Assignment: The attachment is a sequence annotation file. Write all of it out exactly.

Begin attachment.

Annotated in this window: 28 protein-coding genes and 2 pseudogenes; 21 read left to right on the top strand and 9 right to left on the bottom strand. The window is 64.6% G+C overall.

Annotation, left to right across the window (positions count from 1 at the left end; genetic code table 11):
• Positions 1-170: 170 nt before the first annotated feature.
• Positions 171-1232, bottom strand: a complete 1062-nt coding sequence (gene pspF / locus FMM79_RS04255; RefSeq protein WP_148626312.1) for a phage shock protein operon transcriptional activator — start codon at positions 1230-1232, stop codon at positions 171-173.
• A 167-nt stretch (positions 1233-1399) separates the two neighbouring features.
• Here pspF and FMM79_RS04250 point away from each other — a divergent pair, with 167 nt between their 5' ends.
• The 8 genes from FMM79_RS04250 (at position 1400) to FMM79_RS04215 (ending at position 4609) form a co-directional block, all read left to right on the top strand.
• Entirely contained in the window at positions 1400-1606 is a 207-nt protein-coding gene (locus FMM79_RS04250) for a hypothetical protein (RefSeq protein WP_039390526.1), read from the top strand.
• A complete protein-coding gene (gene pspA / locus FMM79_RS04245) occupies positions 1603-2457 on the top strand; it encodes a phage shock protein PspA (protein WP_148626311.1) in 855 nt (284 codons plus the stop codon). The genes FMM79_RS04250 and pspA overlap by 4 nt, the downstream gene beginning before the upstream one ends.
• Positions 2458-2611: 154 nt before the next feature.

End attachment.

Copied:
Annotated in this window: 28 protein-coding genes and 2 pseudogenes; 21 read left to right on the top strand and 9 right to left on the bottom strand. The window is 64.6% G+C overall.

Annotation, left to right across the window (positions count from 1 at the left end; genetic code table 11):
• Positions 1-170: 170 nt before the first annotated feature.
• Positions 171-1232, bottom strand: a complete 1062-nt coding sequence (gene pspF / locus FMM79_RS04255; RefSeq protein WP_148626312.1) for a phage shock protein operon transcriptional activator — start codon at positions 1230-1232, stop codon at positions 171-173.
• A 167-nt stretch (positions 1233-1399) separates the two neighbouring features.
• Here pspF and FMM79_RS04250 point away from each other — a divergent pair, with 167 nt between their 5' ends.
• The 8 genes from FMM79_RS04250 (at position 1400) to FMM79_RS04215 (ending at position 4609) form a co-directional block, all read left to right on the top strand.
• Entirely contained in the window at positions 1400-1606 is a 207-nt protein-coding gene (locus FMM79_RS04250) for a hypothetical protein (RefSeq protein WP_039390526.1), read from the top strand.
• A complete protein-coding gene (gene pspA / locus FMM79_RS04245) occupies positions 1603-2457 on the top strand; it encodes a phage shock protein PspA (protein WP_148626311.1) in 855 nt (284 codons plus the stop codon). The genes FMM79_RS04250 and pspA overlap by 4 nt, the downstream gene beginning before the upstream one ends.
• Positions 2458-2611: 154 nt before the next feature.